Teach Babies to Clean Up

Involve baby in cleaning up!

It feels good to sit down and blog, it’s been hard to find time lately! But, I’m back and I want you to encourage a baby to clean up after themselves. Having babies engage in clean up activities develops cognitive skills such as memory, attention, language and problem solving. It’s important to provide lots of role models of cleaning up to build a good understanding. Once babies are able to follow some simple directions, typically around eight to ten months of age, they are ready to begin interacting in clean up tasks.

Check out the video example. Please excuse my singing and videography, I did the best I could trying to rein my son in, gather the many items strewn across the kitchen and maintain his attention. In the video, my son had to remember the task we were doing. He also had to attend to it and you can see his attention is very short. Babies need lots of reminders, because their attention span is brief and they are easily distracted. He thought he was finished after putting one item away and then closing the door. I had to redirect him back to the task. When initially teaching clean up, after baby puts a single item away, make a big deal of it, providing lots of verbal reinforcement and then let baby go on about their business. My son has been working on clean up for a while now, so I decided to keep going with him until we were done putting all things away. You have to start small then grow. My son is using receptive and expressive language skills by understanding what I’m asking and following directions and singing/vocalizing along. I LOVE that he has started singing during clean up. The clean up song works wonders. I’ve had success with it across settings in the classroom, therapy and home. Pair the act of clean up with singing: “clean up, clean up everybody, everywhere, clean up, clean up, everybody do your share.” You can also try: “toys away, toys away, time to put the toys away.” Singing helps to gain and maintain babies interests. My son is also using the problem solving skills of open/close, in/out, neat/messy and size/shape. Lots of good things going on here!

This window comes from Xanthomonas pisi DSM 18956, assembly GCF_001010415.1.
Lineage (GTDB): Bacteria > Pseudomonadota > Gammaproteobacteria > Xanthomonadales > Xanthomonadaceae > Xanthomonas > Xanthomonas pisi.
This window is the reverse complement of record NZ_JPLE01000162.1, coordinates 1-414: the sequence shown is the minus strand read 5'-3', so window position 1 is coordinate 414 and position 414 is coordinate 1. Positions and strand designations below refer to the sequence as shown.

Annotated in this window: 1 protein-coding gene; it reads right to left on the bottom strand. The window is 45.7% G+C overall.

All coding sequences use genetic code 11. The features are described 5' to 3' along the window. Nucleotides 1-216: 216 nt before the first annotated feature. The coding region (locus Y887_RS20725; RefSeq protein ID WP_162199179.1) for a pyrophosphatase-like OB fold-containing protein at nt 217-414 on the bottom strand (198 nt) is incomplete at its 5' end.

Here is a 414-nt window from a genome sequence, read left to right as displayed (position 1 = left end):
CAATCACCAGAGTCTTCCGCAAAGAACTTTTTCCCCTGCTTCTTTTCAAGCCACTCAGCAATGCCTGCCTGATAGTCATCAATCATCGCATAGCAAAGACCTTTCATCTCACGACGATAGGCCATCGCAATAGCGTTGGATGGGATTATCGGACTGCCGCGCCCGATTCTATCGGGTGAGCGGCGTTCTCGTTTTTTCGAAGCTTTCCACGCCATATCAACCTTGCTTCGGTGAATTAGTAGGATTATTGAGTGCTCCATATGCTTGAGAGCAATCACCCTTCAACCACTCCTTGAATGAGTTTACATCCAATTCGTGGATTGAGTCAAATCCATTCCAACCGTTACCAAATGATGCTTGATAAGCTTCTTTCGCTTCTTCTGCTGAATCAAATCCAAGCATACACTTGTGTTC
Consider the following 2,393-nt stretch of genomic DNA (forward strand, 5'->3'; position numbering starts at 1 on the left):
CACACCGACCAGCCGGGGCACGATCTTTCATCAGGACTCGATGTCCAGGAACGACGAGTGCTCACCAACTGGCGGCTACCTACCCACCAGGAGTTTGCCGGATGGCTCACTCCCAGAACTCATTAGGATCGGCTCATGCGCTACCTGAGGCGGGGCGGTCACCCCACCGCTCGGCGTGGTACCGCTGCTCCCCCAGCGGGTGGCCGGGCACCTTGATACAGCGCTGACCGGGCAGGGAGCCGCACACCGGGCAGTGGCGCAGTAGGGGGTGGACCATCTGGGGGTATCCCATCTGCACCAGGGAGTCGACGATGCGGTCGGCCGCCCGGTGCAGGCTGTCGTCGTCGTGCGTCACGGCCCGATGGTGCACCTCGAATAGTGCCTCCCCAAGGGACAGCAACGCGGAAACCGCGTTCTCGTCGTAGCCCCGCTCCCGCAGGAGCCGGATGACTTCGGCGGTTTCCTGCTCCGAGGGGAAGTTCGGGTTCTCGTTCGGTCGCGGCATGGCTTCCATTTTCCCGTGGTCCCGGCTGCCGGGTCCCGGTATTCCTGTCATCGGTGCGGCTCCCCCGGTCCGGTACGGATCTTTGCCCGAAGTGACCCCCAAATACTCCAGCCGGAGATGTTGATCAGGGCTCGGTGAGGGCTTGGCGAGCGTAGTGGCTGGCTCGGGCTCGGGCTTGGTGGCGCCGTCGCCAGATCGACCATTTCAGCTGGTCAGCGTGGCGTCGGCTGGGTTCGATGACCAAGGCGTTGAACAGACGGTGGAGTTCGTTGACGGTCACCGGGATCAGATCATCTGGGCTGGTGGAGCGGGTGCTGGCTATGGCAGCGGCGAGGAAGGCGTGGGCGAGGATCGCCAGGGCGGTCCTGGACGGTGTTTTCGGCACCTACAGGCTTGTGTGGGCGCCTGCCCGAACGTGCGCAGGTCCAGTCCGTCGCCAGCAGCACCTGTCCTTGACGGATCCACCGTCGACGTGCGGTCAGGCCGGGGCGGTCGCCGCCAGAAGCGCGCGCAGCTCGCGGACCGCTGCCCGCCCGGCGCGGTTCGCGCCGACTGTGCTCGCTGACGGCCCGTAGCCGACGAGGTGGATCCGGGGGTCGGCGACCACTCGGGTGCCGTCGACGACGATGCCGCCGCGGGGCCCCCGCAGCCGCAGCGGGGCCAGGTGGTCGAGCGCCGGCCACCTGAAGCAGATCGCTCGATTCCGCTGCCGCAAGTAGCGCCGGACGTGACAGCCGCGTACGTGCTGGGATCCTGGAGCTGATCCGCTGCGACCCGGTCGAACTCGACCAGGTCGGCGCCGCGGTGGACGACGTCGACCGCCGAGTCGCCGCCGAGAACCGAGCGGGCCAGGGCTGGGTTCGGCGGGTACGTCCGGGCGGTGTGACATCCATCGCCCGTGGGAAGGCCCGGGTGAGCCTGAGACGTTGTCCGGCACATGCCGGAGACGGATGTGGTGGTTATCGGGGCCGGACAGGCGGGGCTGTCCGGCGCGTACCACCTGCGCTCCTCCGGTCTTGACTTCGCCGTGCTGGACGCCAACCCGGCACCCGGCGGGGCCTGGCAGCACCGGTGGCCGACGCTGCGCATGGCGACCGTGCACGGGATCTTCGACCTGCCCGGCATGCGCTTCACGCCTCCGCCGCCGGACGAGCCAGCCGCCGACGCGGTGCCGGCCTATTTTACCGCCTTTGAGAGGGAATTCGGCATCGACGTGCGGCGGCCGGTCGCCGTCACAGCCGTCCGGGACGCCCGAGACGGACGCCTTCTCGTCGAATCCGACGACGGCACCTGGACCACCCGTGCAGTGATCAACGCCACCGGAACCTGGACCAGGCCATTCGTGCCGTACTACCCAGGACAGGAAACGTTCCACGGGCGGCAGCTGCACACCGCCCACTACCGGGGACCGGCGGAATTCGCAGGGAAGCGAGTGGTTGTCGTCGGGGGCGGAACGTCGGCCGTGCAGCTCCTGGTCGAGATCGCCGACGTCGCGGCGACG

I realize this cannot be done every time you go to clean up or transition baby between tasks but attempt to do it at least once day. It takes practice to teach babies the understanding and routine of clean up. It also takes patience, a little extra time and lots of redirection to keep them from pulling back out what they just put away. I’ve worked with my son a lot to get to where we are. I’ve sung the clean up song and modeled cleaning up with him since he was very young, holding him as I sang and put toys away. Then I moved to guiding his hands to place items away during cleanup. At twelve months old, he has just now started to really engage with the task. Of course, littles definitions of clean up and the parents is much different, but it’s all about developing the concept, value and importance of cleaning up. So when mommy says, “time to clean up” that means we are putting things away. It also builds the foundation for responsibility. Having babies help with clean up supports their cognitive skill development, so why not give it a try?! I challenge you, let me know how it goes! Also, please share any clean up songs or tricks you have.